Sian Berry and Jonathan Bartley
Image credit: Creative Commons, Kelly Hill

Here’s an experiment. Imagine for a few minutes that we don’t have a rigged electoral system. Imagine that most people voted with their hearts at the 2019 general election. And then imagine that we’re now looking at nearly 5 years of Green Party government. You feel better already, don’t you?

This new administration would have faced a huge test just 4 months on from victory in the form of the coronavirus epidemic. So how might things have been different?

Well, first of all, we would be gearing up for a confirmatory referendum on Brexit which, if polls are to be believed, would have seen the Tories’ Brexit deal rejected. Of course, the referendum may well have been postponed due to the pandemic. So too, therefore, would Brexit. The number of gargantuan issues facing us would have been cut in half.

Universal Basic Income (UBI) has been championed by the Green Party for a long time and the 2019 manifesto promised £89 per week UBI for everyone with extra supplements on top of that for people who need it most; retired and disabled people, care workers etc. This would have relieved a huge amount of the financial worries people face and made it far easier for people to have time off work to self-isolate. This is especially pertinent for self-employed workers and people in the so-called ‘gig economy’ who are trapped in a situation where they simply cannot afford to have time off and may go out to work even if they have symptoms of the virus, thus putting vulnerable people at even more risk. I dare say a Green Government would have boosted the UBI amount significantly to make up for loss of income during the pandemic as well.

As well as this, the devolution of power to local authorities would have undoubtedly accelerated the response to the outbreak in local communities. Rather than having to wait for resources and money from a floundering, selfish central government, local councils would be empowered to introduce the most suitable solutions within communities that they know better than anyone, while receiving clear instructions and advice from a Green government alongside various experts.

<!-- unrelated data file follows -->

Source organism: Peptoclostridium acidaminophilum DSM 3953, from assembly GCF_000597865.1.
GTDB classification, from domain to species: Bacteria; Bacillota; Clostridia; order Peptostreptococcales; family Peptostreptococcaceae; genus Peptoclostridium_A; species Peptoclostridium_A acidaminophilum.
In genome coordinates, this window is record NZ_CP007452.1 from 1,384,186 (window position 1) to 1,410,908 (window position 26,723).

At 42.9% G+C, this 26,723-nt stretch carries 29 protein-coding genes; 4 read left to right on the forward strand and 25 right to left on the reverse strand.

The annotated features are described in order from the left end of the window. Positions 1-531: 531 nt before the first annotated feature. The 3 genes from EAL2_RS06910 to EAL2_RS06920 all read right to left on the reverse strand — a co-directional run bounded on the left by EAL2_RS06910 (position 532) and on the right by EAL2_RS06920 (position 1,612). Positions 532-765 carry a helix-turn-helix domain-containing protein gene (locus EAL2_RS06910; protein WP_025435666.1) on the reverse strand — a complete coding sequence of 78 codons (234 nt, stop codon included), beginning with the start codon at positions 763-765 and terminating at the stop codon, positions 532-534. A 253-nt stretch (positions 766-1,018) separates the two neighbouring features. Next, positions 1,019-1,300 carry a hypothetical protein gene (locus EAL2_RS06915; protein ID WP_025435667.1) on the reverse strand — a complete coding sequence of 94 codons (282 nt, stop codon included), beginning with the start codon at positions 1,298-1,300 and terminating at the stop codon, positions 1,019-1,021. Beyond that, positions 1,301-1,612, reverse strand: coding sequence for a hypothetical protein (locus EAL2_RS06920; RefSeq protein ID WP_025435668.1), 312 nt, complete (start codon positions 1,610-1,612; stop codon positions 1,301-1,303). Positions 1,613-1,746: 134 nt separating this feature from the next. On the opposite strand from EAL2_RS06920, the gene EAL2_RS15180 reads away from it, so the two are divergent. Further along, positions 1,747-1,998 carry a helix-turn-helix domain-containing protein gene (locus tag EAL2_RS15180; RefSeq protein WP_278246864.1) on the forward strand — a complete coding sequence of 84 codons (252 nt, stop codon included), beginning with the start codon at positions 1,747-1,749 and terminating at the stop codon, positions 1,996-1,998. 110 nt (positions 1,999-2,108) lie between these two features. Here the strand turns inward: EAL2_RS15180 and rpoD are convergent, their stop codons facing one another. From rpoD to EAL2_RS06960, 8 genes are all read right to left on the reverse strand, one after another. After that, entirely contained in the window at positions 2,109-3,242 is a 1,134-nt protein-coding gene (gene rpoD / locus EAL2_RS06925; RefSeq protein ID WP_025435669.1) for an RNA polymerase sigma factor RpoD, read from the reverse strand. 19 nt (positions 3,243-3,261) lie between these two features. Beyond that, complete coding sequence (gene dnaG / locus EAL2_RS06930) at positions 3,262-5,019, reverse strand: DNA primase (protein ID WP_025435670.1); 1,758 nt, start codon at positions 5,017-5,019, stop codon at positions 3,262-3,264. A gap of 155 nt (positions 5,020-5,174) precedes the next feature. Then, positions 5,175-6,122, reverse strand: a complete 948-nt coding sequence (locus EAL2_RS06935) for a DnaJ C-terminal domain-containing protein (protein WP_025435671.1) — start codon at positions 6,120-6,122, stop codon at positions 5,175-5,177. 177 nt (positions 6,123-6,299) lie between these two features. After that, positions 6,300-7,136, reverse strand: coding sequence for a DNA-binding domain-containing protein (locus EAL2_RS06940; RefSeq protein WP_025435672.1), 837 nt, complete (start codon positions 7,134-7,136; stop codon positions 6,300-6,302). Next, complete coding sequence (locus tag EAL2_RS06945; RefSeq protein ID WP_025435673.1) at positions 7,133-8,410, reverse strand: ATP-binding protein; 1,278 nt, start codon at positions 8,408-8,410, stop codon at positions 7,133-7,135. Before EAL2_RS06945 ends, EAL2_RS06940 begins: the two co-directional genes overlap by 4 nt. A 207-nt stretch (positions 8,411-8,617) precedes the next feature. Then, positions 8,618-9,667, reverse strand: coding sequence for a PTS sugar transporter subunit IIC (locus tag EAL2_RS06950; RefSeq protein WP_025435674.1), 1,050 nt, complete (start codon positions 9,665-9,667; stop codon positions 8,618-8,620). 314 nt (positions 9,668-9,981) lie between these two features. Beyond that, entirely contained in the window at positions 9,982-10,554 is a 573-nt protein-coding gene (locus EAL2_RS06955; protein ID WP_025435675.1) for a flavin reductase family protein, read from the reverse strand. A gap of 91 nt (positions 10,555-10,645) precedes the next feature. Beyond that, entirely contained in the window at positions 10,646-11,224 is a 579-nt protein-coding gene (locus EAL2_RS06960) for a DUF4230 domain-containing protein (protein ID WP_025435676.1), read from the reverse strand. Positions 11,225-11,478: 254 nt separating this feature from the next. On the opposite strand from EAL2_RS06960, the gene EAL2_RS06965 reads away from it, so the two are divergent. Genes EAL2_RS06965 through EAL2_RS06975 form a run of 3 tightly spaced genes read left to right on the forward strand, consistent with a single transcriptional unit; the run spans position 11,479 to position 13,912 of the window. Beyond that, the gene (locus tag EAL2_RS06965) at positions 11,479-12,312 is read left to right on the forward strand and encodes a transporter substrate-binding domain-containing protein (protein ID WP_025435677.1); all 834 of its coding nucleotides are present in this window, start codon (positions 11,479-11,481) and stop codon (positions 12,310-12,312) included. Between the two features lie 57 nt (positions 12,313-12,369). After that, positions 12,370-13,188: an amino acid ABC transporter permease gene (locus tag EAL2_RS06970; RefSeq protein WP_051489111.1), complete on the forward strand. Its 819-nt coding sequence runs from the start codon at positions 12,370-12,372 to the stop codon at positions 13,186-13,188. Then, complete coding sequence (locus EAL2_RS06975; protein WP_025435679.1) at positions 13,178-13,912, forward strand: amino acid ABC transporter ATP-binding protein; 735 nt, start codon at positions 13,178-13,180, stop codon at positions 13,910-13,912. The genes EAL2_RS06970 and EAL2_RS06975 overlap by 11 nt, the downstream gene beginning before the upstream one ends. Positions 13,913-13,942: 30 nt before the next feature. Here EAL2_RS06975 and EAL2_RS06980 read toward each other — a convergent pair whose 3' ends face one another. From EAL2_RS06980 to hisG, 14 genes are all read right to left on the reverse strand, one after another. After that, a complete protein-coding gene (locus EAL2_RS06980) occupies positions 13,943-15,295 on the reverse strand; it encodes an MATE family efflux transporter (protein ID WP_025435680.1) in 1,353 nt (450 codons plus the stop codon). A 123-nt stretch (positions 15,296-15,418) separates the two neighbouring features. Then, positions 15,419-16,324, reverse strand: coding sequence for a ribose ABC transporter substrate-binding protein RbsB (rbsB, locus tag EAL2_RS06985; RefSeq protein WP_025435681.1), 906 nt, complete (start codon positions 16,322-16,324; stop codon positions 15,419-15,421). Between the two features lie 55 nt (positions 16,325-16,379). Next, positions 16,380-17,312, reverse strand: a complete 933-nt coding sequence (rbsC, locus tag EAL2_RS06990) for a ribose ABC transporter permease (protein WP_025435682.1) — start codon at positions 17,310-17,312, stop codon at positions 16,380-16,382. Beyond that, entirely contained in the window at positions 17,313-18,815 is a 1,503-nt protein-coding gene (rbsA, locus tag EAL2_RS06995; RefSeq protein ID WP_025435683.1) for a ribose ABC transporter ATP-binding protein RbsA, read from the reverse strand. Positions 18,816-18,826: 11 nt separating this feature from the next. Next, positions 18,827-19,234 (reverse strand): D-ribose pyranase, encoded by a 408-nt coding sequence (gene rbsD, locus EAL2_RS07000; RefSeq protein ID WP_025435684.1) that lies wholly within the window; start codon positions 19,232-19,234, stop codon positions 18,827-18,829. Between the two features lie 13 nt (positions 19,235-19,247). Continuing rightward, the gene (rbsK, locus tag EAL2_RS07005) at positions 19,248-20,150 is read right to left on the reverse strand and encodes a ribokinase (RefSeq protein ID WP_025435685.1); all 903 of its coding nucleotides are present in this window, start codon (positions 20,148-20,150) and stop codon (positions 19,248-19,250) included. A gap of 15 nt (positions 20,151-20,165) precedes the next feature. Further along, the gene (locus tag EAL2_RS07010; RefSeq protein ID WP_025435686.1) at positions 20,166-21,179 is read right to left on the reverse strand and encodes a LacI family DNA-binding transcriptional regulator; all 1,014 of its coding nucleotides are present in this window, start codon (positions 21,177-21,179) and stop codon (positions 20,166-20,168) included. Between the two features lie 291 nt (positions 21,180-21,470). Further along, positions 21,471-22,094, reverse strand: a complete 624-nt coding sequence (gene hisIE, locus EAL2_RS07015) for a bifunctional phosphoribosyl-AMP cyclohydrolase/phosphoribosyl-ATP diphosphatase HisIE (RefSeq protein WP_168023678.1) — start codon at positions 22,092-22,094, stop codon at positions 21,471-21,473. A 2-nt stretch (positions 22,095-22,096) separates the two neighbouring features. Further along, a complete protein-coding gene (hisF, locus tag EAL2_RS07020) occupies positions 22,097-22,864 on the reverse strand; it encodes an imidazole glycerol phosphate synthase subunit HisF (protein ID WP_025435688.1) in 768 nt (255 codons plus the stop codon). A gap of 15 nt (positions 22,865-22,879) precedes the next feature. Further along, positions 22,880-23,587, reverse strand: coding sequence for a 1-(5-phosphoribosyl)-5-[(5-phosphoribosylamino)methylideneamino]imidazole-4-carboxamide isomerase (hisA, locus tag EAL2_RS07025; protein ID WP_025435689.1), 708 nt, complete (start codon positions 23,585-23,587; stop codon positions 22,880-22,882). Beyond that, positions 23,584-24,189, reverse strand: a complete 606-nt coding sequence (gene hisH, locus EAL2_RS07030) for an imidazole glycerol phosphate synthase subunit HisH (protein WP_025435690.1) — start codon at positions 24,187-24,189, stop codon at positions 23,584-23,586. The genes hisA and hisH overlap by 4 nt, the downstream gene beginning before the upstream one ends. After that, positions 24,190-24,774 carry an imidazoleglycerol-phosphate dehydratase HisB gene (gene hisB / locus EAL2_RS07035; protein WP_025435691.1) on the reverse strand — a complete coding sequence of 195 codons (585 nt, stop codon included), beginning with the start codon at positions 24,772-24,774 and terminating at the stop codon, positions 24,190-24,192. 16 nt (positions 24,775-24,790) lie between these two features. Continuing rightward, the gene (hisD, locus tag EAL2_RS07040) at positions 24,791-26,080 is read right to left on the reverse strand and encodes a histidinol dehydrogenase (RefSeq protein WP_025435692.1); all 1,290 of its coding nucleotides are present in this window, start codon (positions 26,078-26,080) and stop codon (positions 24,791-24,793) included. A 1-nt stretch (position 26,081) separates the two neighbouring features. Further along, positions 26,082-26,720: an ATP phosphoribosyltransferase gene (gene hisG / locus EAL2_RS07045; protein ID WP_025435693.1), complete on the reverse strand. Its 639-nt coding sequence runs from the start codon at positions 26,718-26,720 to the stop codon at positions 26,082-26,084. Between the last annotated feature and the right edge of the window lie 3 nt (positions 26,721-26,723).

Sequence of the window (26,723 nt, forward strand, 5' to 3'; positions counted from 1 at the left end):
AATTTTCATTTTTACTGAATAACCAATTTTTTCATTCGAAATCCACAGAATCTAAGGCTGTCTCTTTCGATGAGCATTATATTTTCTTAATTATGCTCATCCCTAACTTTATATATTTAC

A local council could, for example, decide to facilitate a local sports team whose games have been postponed to deliver food and supplies to elderly and vulnerable people in the area who are having to self-isolate by providing them with funding, resources, access to vehicles and so on. Communities tend to pull together in a crisis and devolution would serve only to further cultivate and encourage the much-underestimated community spirit that is essential in overcoming any difficult situation.

Perhaps most importantly, a Green government would unequivocally value people’s lives above all else, more specifically above the economy. Now no one wants to see the economy tank of course, but nothing is more valuable than a person’s life. One more time: nothing is more valuable than a person’s life. And everything the Green Party does is with the aim of ultimately improving people’s lives.

Tackling the climate emergency is essential as the consequences affect us all. UBI would improve everyone’s lives by relieving financial worries and allowing people to spend their time doing more fulfilling things. Electoral reform would improve people’s engagement in politics by making them feel more valued and by helping restore trust in politicians. Devolution of power would enable local authorities to make decisions in the best interests of local residents. Participatory budgeting would also make people feel more valued and part of their local community. So I think it’s fairly safe to say that in a global pandemic a Green government would do whatever it could to prevent damage to the economy but never at the expense of people’s lives.

…And you’re back in the room. Unfortunately we don’t have a Green government. We have a selfish, inadequate, capitalist government who seem to be running in the opposite direction to everyone else in the race to defeat coronavirus. It is undoubtedly very worrying that this Tory government has calculated that not following the lead of most other countries is the best bet but are unwilling to show their workings. It is even more harrowing that they are clearly more concerned with preserving shareholders’ interests than they are with preserving the lives of our friends and family members. However, this means that we need to summon our community spirit ourselves. When our own government doesn’t even appear to be on our side it’s more important than ever that we come together and do what we can to overcome our obstacles. So when things seem especially bleak, try to think about how we can work together to improve them – don’t be selfish, try to be positive and help someone if they need it.